We are going through the UK's worst crisis and direct threat to life in over a century. Yet planet football continues on regardless. Nick Hayhoe explains why, at the moment, there is no justification for it.
Listening to the radio, as I do as my main way of consuming football these days, cleaning my rat’s cage. Mark Chapman starts his “around the grounds” preview from the main FA Cup ties of the day. It is here, after a brief few moments of disjointed serenity and mind wandering that I am thrust back into the harsh light that is living during a major pandemic. “…are Covid hit…” “…suffering from a Covid outbreak…” “…had a number of positive tests…”. The same lines of the reporters at practically every game were going around and around. Teams up and down the land are being decimated by coronavirus. Not just some single positive test here and there, full scale outbreaks in football clubs are being reported up and down the country.
It turns out, despite the rigorous testing, the bubbling, the precautions, that football is part of the real world after all and, with the pandemic reaching screaming-into-a-pillow-from-the-stress levels of nadir, it too is suffering immediate effects and consequences.
Of the all of the FA Cup ties played at the weekend, practically all of them had some sort of Covid issue somewhere along the line. Some fixtures, like Norwich’s, only had a couple of players affected. But do not be lulled into a false sense of security by Norwich’s relative serendipity. Others, like Aston Villa, Leeds, Derby has whole first and second elevens wiped out: that god-like, mythical being – the TV contract, forcing them to play wide-eyed youth players.
On occasion the inevitable has been impossible to avoid. Further down the pyramid, and now further up, P-P is appearing on results pages as much as actual results. League tables look lopsided, with some clubs having four or five games in hand. Saturday/Tuesday has gone become the norm simply to crush the matches in – in the worst case of fixture congestion since the winter of 1963 wiped out nearly three month’s worth football. Some non-league football has stopped. Scotland looks to be on the brink. Down the road, Ipswich’s game against Swindon was their first in over a month and Leagues One and Two also seem to be delaying the inevitable. Yet it, in the higher echelons in England, it all carries on regardless. Trying to drag itself, wounded, to a supposed May finish line.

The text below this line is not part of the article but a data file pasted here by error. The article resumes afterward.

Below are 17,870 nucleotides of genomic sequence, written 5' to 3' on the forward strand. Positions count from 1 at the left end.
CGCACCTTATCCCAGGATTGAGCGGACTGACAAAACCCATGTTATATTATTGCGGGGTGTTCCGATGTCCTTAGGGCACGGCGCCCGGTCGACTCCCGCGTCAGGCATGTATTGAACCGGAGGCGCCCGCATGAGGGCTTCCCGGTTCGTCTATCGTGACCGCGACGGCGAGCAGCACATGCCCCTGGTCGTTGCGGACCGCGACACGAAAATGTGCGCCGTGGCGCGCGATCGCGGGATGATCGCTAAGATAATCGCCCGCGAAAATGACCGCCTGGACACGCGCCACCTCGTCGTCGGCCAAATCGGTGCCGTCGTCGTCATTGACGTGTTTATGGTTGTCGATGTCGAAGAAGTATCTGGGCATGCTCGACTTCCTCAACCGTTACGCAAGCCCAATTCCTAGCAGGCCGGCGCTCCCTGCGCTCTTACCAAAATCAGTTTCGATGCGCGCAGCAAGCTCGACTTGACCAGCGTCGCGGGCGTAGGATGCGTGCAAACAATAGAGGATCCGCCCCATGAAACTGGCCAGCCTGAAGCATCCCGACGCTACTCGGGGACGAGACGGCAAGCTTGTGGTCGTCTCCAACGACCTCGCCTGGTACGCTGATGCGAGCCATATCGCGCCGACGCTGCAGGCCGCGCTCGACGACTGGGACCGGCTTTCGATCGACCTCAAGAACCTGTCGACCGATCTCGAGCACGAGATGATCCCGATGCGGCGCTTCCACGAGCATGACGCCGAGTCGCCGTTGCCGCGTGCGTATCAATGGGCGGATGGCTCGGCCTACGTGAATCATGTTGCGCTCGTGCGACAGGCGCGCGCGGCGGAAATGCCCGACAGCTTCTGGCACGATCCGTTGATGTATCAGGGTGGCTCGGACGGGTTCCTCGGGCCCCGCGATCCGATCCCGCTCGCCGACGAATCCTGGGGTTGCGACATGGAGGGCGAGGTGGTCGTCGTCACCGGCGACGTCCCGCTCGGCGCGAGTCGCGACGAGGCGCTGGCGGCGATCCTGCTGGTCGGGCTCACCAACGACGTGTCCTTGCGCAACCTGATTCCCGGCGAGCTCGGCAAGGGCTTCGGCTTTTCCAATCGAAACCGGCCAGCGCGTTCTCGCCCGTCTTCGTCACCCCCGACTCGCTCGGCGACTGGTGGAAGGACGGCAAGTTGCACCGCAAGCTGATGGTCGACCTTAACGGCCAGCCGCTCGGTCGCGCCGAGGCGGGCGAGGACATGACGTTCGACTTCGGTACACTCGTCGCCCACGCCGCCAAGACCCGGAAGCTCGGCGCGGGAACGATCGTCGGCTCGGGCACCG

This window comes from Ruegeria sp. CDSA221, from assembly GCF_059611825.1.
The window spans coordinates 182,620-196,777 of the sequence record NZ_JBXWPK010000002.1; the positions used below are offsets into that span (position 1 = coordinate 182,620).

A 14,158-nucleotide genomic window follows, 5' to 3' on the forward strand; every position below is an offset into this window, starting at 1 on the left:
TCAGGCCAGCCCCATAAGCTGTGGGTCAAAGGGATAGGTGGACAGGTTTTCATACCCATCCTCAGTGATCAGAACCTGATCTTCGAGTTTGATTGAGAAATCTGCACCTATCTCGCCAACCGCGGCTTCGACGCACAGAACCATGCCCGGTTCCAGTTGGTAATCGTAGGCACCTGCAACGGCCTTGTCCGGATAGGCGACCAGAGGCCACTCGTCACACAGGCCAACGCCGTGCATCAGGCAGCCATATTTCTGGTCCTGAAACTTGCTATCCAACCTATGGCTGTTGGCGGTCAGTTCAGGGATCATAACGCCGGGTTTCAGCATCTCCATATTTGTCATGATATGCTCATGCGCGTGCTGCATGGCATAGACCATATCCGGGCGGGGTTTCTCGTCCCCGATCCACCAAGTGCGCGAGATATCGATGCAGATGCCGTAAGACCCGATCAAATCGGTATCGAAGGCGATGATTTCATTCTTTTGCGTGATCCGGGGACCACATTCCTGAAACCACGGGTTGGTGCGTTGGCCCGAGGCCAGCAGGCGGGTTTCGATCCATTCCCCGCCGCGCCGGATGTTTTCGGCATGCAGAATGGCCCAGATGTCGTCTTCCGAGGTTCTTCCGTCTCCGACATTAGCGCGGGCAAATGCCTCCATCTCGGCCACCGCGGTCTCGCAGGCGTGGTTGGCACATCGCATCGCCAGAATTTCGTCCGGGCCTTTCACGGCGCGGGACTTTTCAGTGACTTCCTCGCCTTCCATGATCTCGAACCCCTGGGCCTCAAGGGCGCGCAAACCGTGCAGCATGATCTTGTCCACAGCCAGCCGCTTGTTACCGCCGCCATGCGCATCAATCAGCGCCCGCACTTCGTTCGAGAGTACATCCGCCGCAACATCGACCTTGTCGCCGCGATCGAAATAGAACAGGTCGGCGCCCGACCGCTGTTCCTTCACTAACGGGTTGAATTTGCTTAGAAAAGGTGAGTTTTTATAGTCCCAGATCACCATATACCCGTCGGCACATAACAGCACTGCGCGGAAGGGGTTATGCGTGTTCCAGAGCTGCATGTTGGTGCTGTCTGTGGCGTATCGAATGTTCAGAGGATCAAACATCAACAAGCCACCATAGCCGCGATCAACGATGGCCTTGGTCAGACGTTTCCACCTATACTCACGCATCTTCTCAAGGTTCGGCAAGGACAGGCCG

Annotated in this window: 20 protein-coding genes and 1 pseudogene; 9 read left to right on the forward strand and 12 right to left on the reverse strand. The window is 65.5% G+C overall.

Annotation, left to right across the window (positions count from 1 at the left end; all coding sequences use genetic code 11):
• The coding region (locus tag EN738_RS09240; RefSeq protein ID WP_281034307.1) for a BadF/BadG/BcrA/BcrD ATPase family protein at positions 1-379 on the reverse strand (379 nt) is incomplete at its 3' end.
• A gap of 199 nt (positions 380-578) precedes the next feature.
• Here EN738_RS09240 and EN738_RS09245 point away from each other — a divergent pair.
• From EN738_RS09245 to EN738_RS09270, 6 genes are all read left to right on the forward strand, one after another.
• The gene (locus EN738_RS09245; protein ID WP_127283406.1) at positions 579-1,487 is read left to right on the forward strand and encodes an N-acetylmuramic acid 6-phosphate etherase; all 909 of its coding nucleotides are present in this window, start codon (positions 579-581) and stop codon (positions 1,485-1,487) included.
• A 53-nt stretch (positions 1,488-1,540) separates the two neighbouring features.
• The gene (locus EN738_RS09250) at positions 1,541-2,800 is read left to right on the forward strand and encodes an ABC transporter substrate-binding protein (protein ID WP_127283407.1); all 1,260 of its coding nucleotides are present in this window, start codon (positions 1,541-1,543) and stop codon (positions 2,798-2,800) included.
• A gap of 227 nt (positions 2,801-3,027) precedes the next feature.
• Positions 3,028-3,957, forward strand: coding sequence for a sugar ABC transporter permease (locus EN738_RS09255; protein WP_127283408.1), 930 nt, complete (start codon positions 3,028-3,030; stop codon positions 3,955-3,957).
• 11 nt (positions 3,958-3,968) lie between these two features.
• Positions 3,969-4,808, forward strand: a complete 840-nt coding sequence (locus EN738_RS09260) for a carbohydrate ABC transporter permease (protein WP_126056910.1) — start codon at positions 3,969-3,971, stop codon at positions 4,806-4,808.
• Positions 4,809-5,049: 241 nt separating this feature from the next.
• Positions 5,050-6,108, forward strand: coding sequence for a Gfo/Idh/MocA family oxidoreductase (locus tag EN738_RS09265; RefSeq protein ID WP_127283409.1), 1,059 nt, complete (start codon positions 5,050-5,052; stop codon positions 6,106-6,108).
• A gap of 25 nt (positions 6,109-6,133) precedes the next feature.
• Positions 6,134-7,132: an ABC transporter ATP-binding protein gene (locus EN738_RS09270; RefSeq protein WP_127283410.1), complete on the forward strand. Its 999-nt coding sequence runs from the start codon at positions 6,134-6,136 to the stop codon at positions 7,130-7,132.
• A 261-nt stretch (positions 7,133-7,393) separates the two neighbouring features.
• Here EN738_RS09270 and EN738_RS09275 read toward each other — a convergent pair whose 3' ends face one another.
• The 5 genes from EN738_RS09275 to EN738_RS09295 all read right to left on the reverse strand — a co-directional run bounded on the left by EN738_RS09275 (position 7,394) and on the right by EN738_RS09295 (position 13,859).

Footballers’ livelihoods are in danger. This is increasingly, and alarmingly clear. Some of the fittest athletes in the world are finding Covid is hitting them hard.
Newcastle United were affected early by the winter outbreak. After two months out Jamaal Lascelles has only just resumed training and Allan Saint-Maximin, still feeling long term affects, has not laced his boots up since he was struck by it. Steve Bruce, (a manager oft unfairly mocked and lumped with some other English managers perceived as backwards in their style) raised genuine concerns about the welfare of his two badly hit players with the media, not wishing it to happen elsewhere, yet it all fell on deaf ears with the authorities and the media. His call for football to stop immediately has become a “talking point” for Sky Sports News Zoom chats and podcasts, but his has otherwise barely registered as a serious voice.